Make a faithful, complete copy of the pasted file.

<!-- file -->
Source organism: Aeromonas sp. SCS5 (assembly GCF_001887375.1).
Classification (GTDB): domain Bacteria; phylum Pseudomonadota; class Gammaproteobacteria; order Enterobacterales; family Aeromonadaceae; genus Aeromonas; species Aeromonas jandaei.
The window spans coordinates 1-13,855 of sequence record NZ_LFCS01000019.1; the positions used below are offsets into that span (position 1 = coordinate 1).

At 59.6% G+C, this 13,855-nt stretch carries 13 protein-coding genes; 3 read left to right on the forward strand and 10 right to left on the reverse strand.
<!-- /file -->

Source organism: Aeromonas sp. SCS5 (assembly GCF_001887375.1).
Classification (GTDB): domain Bacteria; phylum Pseudomonadota; class Gammaproteobacteria; order Enterobacterales; family Aeromonadaceae; genus Aeromonas; species Aeromonas jandaei.
The window spans coordinates 1-13,855 of sequence record NZ_LFCS01000019.1; the positions used below are offsets into that span (position 1 = coordinate 1).

At 59.6% G+C, this 13,855-nt stretch carries 13 protein-coding genes; 3 read left to right on the forward strand and 10 right to left on the reverse strand.